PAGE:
13 August 2018

13 Books About Japan

Are You an Echo? The Lost Poetry of Misuzu Kaneko
written by David Jacobson, Sally Ito and Michiko Tsuboi, images by Toshikado Hajiri

Erika-san
written and illustrated by Allen Say

Hachiko: The True Story of a Loyal Dog
written by Pamela S. Turner, images by Yan Nascimbene

How My Parents Learned to Eat
written by Ina R. Friedman, images by Allen Say

Kenta and the Big Wave
written and illustrated by Ruth Ohi

Little Kunoichi, the Ninja Girl
written and illustrated by Sanae Ishida

One Leaf Rides the Wind: Counting In a Japanese Garden
written by Celeste Davidson Mannis, images by Susan Hartung

Suki's Kimono
written by Chieri Uegaki, images by Stephanie Jorisch

Sumo Mouse
written and illustrated by David Wisniewski

Tea With Milk
written and illustrated by Allen Say

The Night of the Fireflies
written by Karen B. Winnick, images by Yoriko Ito

The Peace Tree from Hiroshima: The Little Bonsai with a Big Story
written by Sandra Moore, images by Kazumi Wilds

The Silver Charm: A Folktale from Japan
written by Robert D. San Souci, images by Yoriko Ito

05 August 2018

5 Historical Romance Stories

A Countess Below Stairs
written by Eva Ibbotson

Apple Cake: A Recipe for Love
written and illustrated by Julie Paschkis

Keturah and Lord Death
written by Martine Leavitt

Ella's Big Chance: A Jazz-age Cinderella
written and illustrated by Shirley Hughes

Faithful
written by Janet Fox

26 July 2018

Recently Read Favorites

A Weird and Wild Beauty: The Story of Yellowstone, the World's First National Park
written by Erin Peabody

Woodpecker Wants a Waffle
written and illustrated by Steve Breen

Don't Blink!
written and illustrated by Tom Booth

Grumpy Monkey
written by Suzanne Lang, images by Max Lang

Crunch the Shy Dinosaur
written by Cirocco Dunlap, images by Greg Pizzoli

A Round of Robins
written by Katie Hesterman, images by Sergio Ruzzier

Hidden Wildlife: How Animals Hide in Plain Sight
written and illustrated by Jim Arnosky

Full of Fall
written and illustrated by April Pulley Sayre

There's Someone Inside Your House
written by Stephanie Perkins

Soldier Song: A True Story of the Civil War
written by Debbie Levy, images by Gilbert Ford

Creekfinding: A True Story
written by Jacqueline Briggs Martin, images by Claudia McGehee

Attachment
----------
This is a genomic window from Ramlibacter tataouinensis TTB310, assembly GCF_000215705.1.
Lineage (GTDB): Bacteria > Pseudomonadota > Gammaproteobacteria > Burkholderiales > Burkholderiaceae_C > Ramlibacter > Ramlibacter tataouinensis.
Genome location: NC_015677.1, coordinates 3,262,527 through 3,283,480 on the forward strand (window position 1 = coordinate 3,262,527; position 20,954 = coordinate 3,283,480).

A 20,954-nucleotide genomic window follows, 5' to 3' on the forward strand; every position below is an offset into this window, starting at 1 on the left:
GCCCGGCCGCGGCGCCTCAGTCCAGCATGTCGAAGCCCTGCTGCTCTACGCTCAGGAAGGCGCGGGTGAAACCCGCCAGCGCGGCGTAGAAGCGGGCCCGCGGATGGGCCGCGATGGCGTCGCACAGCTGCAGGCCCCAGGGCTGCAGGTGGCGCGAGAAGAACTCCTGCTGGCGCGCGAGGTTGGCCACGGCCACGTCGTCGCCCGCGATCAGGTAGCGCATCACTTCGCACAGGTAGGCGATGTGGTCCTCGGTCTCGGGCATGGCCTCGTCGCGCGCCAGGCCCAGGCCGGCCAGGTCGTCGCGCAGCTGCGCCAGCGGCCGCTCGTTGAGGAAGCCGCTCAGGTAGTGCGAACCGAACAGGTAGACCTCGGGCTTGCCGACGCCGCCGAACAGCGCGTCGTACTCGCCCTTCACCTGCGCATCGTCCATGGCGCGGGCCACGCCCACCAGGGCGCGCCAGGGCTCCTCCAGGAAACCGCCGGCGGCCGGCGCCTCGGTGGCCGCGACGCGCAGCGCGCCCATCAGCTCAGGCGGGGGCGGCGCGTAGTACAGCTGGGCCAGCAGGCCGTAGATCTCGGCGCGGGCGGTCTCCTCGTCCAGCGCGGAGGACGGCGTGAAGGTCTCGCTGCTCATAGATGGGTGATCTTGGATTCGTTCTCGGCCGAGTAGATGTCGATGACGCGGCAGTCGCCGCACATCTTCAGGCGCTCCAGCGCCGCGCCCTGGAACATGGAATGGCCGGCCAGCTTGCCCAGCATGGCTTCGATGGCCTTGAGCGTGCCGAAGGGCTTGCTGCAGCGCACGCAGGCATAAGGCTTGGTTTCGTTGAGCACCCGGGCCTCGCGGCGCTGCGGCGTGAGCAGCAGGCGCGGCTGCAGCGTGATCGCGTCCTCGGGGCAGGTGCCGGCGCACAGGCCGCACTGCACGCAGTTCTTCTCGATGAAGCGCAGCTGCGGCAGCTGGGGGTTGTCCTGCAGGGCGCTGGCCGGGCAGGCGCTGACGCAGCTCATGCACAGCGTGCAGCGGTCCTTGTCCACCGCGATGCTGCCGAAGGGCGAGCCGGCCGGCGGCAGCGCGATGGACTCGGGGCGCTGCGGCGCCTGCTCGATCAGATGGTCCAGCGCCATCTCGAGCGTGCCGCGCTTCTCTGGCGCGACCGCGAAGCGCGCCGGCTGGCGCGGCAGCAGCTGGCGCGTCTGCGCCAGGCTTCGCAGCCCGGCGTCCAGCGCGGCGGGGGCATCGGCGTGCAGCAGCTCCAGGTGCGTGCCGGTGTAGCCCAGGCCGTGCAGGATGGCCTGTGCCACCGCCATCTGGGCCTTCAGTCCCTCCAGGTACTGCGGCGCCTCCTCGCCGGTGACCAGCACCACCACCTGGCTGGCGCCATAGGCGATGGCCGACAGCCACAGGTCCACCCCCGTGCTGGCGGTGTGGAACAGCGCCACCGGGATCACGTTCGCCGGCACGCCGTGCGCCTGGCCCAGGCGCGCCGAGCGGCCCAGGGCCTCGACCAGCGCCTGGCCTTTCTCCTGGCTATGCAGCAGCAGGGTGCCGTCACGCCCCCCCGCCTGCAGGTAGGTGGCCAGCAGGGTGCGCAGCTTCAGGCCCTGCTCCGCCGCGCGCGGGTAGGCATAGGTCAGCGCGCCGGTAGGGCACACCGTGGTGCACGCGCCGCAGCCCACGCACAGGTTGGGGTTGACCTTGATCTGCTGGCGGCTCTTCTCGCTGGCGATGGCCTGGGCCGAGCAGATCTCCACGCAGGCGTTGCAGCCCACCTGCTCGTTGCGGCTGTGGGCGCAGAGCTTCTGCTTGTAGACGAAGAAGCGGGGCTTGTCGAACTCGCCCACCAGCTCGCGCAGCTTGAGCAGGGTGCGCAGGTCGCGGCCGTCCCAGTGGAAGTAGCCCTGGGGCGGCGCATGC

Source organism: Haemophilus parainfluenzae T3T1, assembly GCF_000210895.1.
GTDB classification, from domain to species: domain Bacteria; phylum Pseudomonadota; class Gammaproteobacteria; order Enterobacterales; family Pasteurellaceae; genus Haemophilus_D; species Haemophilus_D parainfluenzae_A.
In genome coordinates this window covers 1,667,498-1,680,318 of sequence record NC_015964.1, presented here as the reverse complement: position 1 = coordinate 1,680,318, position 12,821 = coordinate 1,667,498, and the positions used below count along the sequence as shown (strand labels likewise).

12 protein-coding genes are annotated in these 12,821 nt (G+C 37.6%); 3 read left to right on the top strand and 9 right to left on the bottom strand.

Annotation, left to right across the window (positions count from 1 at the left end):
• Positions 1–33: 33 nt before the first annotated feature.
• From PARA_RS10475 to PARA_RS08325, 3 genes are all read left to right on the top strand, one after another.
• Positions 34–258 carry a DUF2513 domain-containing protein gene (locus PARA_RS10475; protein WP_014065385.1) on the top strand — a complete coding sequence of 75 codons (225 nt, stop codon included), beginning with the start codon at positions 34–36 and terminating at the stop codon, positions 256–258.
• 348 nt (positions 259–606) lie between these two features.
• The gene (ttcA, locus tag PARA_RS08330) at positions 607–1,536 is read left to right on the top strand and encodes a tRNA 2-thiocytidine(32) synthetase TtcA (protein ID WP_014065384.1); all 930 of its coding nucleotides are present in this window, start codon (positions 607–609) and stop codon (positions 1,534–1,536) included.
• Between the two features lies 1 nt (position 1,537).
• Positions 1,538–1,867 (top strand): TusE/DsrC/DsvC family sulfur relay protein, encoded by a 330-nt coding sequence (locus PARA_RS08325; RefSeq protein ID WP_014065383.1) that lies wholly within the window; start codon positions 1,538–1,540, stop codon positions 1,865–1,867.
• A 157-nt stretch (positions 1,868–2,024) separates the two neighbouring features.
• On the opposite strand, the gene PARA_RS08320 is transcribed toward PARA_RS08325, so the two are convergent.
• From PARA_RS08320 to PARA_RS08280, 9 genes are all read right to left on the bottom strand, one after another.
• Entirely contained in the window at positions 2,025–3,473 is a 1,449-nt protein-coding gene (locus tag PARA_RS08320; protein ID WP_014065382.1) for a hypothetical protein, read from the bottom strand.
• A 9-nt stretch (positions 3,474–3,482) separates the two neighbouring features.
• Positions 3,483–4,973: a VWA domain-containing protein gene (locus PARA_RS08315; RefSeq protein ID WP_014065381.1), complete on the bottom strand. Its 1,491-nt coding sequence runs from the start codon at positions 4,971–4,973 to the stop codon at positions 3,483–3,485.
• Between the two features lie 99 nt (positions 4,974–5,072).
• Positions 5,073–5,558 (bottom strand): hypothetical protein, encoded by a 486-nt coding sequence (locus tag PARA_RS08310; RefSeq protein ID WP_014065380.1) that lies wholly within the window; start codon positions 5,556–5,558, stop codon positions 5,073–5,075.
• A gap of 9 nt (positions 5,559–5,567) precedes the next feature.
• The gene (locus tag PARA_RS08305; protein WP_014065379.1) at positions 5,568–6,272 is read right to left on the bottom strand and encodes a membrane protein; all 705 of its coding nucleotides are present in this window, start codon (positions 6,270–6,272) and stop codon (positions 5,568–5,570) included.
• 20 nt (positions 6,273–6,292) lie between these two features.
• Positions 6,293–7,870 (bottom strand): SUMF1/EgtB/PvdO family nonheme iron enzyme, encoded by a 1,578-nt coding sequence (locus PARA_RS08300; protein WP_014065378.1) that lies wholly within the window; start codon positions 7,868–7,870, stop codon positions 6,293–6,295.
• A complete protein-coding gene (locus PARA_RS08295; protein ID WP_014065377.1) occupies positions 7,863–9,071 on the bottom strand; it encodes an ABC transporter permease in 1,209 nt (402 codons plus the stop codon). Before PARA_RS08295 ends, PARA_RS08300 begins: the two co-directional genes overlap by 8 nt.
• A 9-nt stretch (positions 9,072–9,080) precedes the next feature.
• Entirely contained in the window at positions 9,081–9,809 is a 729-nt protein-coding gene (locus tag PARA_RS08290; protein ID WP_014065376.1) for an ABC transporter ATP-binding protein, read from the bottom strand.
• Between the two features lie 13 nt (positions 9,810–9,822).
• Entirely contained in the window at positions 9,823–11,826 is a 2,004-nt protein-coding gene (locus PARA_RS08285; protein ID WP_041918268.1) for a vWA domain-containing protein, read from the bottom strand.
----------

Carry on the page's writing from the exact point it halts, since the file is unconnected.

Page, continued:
Wolf Island
written by Nicholas Read, images by Ian McAllister

The Quilts of Gee's Bend
written by Susan Goldman Rubin

Sea Otter Heroes: The Predators That Saved an Ecosystem
written by Patricia Newman

What Milly Did: The Remarkable Pioneer of Plastics Recycling
written by Elise Moser, images by Scot Ritchie

Truly Devious
written by Maureen Johnson

Flowers for Sarajevo
written by John McCutcheon, images by Kristy Caldwell

Little Red and the Very Hungry Lion
written and illustrated by Alex T. Smith

The Princess and the Warrior
written and illustrated by Duncan Tonatiuh

Lighter Than Air: Sophie Blanchard, the First Woman Pilot
written by Matthew Clark Smith, images by Matt Tavares

Rainbow Weaver / Tejedora del arcoíris
written by Linda Elovitz Marshall, images by Elisa Chavarri

A Lady Has the Floor: Belva Lockwood Speaks Out for Women's Rights
written by Kate Hannigan, images by Alison Jay

Danza! Amalia Hernández and El Ballet Folklórico de México
written and illustrated by Duncan Tonatiuh

My Favorite Pets by Gus W. for Ms. Smolinski's Class
written by Jeanne Birdsall, images by Harry Bliss

I Have a Balloon
written by Ariel Bernstein, images by Scott Magoon

The Lumberjack's Beard
written and illustrated by Duncan Beedie

11 July 2018

Patricia Polacco: An Appreciation

Patricia Polacco is another author I was introduced to as an adult. The first book of hers I read was Thank You, Mr. Falker, which I read in graduate school. It is a beautiful story about a wonderful teacher who recognizes the troubles young Trisha is having in his fifth grade classroom and teaches her to read.

I cried when I read it. I cry when I read almost any Polacco book. The one that makes me cry the most is Pink and Say.

If you haven't read Pink and Say, do yourself a favor. Find a copy of the book, and then find a private space. Bring Kleenex! It takes place during the Civil War, but it's about so much more than that. It's a heartbreaking friendship story, it's another tale about learning to read, and it's a powerful testament to stories and the impacts they have on people's lives.

Many of Polacco's stories are like that. They are stories from her life or ones that have been passed down through her family. Every time I read one I am struck by her life and family and all the stories they have lived. Her books make me think about my own family stories.

How would I write a book about some of the tales I've heard from my family? How would you?